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We’re entering the era of BYOD. No, that’s not a typo. And no, it doesn’t mean “Bring Your Own Deep Dish Pizza.” What we’re referring to is the “Bring Your Own Device” policy that more employers—whether by influence of research or trend—are choosing to implement. Whatever the motivation, BYOD shouldn’t be incorporated into your IT infrastructure half-heartedly. (BYOD is not, “Sure, John, you can take your work laptop home and start putting your own stuff on it.”) Just as with any other major change in work policy, BYOD should come with a formal, consistent set of rules and practices. In this post, we’ll discuss BYOD’s place in a world where connectivity is ubiquitous, where work and leisure are inextricable.
Blurring the Lines
Things used to be simpler: you came into work, logged into your PC, and started working. At the end of the day, you logged out and went home. Today, the end of the work day and the beginning of personal time are hardly distinguished. With phones and other devices as smart as PCs, laptops as cheap as desktop PCs, and increased utilization of the cloud, connection isn’t limited by location—working from home or “homing” from work isn’t just a novelty. It’s becoming an expectation.
- While they may not verbalize it, there’s a very strong chance that your employees want the following:
- To check work email on their smartphone without having to carry a second phone around to manage two sets of contacts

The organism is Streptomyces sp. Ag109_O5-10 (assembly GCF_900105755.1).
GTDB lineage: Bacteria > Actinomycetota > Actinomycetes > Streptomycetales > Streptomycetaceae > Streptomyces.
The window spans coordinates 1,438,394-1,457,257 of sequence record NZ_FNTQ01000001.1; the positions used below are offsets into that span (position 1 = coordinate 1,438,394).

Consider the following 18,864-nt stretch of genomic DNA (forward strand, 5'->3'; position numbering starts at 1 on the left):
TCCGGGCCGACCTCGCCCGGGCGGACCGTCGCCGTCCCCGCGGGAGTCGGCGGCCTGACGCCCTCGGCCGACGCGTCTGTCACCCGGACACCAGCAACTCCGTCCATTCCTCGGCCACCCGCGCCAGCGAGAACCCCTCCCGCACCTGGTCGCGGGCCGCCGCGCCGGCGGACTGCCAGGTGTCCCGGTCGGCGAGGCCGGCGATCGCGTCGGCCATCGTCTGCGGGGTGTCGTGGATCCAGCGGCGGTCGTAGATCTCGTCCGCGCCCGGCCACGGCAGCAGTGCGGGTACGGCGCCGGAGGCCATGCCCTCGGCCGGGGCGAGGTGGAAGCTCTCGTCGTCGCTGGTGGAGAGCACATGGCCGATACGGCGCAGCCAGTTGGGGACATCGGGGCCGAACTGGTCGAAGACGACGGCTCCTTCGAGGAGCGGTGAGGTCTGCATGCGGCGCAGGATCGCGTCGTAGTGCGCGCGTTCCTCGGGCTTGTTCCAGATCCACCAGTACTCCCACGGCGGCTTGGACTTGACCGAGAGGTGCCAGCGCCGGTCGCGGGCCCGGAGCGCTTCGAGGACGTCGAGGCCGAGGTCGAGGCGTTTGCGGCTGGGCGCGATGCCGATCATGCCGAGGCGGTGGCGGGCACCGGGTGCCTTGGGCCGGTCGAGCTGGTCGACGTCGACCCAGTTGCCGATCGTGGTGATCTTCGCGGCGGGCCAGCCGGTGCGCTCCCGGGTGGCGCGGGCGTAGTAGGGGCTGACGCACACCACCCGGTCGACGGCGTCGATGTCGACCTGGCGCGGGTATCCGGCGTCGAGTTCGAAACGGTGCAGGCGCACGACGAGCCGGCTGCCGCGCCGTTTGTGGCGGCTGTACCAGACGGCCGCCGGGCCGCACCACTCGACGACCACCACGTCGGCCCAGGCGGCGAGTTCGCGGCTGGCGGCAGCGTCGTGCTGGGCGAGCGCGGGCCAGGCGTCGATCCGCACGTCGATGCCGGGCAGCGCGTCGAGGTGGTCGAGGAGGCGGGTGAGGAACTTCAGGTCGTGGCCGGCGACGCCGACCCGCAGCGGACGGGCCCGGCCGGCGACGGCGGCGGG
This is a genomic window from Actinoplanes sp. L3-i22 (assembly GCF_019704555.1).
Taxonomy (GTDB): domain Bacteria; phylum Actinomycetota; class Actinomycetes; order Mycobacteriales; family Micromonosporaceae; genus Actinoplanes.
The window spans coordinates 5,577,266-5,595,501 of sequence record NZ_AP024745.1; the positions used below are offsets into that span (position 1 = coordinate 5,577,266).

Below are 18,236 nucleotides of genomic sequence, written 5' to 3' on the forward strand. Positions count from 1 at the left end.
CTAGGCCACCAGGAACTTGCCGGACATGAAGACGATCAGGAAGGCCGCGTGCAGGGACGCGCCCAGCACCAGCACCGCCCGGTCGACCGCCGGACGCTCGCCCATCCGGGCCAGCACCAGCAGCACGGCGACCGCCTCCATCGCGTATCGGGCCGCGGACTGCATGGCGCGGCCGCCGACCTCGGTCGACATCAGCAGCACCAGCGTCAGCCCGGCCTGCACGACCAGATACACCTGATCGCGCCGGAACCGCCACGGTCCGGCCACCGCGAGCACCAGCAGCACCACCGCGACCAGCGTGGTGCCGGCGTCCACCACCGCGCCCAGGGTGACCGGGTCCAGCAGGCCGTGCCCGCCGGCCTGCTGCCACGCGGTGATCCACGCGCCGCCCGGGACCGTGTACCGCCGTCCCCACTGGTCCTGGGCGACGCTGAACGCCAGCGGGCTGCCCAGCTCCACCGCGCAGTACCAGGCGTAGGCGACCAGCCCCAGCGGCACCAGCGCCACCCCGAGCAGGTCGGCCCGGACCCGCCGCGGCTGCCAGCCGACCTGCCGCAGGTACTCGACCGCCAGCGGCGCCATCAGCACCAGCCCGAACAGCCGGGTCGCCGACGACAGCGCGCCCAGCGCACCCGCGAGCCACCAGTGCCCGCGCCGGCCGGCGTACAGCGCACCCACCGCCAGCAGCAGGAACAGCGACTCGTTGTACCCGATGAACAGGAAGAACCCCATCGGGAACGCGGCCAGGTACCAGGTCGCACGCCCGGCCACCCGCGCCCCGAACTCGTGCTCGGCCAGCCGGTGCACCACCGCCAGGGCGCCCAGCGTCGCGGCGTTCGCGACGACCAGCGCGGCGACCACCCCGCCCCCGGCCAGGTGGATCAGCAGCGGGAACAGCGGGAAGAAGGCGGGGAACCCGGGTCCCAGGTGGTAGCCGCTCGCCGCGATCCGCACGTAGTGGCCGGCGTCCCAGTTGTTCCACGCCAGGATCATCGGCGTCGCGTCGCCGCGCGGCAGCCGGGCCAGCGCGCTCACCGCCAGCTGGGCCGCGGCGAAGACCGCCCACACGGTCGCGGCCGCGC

- To take their work home without the hassle of shifting files back and forth on thumb drives
- To connect to the office server from home
- To bring their own music to work
- To not have to carry two laptops around
As an employer, how do you respond to these needs and trends while maintaining security, proper software licensing, tracking assets, and, in broader terms, simply keeping everything in order? You define a policy that in no uncertain terms articulates how devices can and cannot be used.
The seemingly lax nature of BYOD may make it appear like it’s only fit for an equally-lax startup cliche where employees roll into work “whenever” and dodgeball is played in the lunch room, but that’s really not the case. To be sustainable, practical, safe, and productive, employers need to define a policy for how and from which devices employees can connect to work and the security practices they should adhere to when doing so.
Common Interpretations of “Bring Your Own Device”
The practice of BYOD often involves employers allocating a stipend to employees for purchase of their own portable technology to use for work, at work, and outside of work as an alternative to using exclusively company-owned devices.